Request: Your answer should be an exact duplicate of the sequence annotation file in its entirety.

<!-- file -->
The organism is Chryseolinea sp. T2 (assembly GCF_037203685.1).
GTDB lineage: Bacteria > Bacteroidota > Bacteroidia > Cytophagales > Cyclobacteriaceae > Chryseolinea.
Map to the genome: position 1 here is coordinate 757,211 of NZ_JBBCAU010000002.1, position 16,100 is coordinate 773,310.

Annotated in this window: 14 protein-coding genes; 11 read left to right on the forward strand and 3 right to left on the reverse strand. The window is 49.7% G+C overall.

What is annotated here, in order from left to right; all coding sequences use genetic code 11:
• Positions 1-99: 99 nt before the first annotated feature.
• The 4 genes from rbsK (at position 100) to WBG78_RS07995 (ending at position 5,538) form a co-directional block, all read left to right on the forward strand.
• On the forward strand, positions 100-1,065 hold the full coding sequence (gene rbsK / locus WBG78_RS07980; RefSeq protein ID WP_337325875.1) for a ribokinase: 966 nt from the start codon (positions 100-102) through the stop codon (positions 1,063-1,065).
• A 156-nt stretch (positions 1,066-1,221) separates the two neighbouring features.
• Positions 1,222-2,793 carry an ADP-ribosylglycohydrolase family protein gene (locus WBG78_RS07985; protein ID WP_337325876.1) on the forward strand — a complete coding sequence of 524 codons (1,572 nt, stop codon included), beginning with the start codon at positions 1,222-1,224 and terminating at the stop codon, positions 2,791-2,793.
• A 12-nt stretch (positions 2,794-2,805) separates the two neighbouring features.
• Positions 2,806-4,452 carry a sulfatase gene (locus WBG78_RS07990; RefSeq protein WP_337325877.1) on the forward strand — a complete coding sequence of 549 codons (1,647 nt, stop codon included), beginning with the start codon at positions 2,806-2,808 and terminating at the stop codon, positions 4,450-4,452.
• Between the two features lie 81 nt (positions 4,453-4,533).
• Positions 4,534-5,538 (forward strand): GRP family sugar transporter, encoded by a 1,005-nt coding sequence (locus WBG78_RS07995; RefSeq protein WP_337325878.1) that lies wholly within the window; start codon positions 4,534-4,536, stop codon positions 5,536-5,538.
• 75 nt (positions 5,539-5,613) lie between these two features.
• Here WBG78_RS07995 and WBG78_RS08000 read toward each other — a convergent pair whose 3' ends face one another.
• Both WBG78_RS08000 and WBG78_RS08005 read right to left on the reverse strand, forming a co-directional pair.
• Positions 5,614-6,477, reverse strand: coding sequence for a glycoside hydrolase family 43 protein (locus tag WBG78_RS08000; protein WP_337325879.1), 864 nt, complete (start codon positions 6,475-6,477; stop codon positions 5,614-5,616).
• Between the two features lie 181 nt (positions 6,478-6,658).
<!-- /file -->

The organism is Chryseolinea sp. T2 (assembly GCF_037203685.1).
GTDB lineage: Bacteria > Bacteroidota > Bacteroidia > Cytophagales > Cyclobacteriaceae > Chryseolinea.
Map to the genome: position 1 here is coordinate 757,211 of NZ_JBBCAU010000002.1, position 16,100 is coordinate 773,310.

Annotated in this window: 14 protein-coding genes; 11 read left to right on the forward strand and 3 right to left on the reverse strand. The window is 49.7% G+C overall.

What is annotated here, in order from left to right; all coding sequences use genetic code 11:
• Positions 1-99: 99 nt before the first annotated feature.
• The 4 genes from rbsK (at position 100) to WBG78_RS07995 (ending at position 5,538) form a co-directional block, all read left to right on the forward strand.
• On the forward strand, positions 100-1,065 hold the full coding sequence (gene rbsK / locus WBG78_RS07980; RefSeq protein ID WP_337325875.1) for a ribokinase: 966 nt from the start codon (positions 100-102) through the stop codon (positions 1,063-1,065).
• A 156-nt stretch (positions 1,066-1,221) separates the two neighbouring features.
• Positions 1,222-2,793 carry an ADP-ribosylglycohydrolase family protein gene (locus WBG78_RS07985; protein ID WP_337325876.1) on the forward strand — a complete coding sequence of 524 codons (1,572 nt, stop codon included), beginning with the start codon at positions 1,222-1,224 and terminating at the stop codon, positions 2,791-2,793.
• A 12-nt stretch (positions 2,794-2,805) separates the two neighbouring features.
• Positions 2,806-4,452 carry a sulfatase gene (locus WBG78_RS07990; RefSeq protein WP_337325877.1) on the forward strand — a complete coding sequence of 549 codons (1,647 nt, stop codon included), beginning with the start codon at positions 2,806-2,808 and terminating at the stop codon, positions 4,450-4,452.
• Between the two features lie 81 nt (positions 4,453-4,533).
• Positions 4,534-5,538 (forward strand): GRP family sugar transporter, encoded by a 1,005-nt coding sequence (locus WBG78_RS07995; RefSeq protein WP_337325878.1) that lies wholly within the window; start codon positions 4,534-4,536, stop codon positions 5,536-5,538.
• 75 nt (positions 5,539-5,613) lie between these two features.
• Here WBG78_RS07995 and WBG78_RS08000 read toward each other — a convergent pair whose 3' ends face one another.
• Both WBG78_RS08000 and WBG78_RS08005 read right to left on the reverse strand, forming a co-directional pair.
• Positions 5,614-6,477, reverse strand: coding sequence for a glycoside hydrolase family 43 protein (locus tag WBG78_RS08000; protein WP_337325879.1), 864 nt, complete (start codon positions 6,475-6,477; stop codon positions 5,614-5,616).
• Between the two features lie 181 nt (positions 6,478-6,658).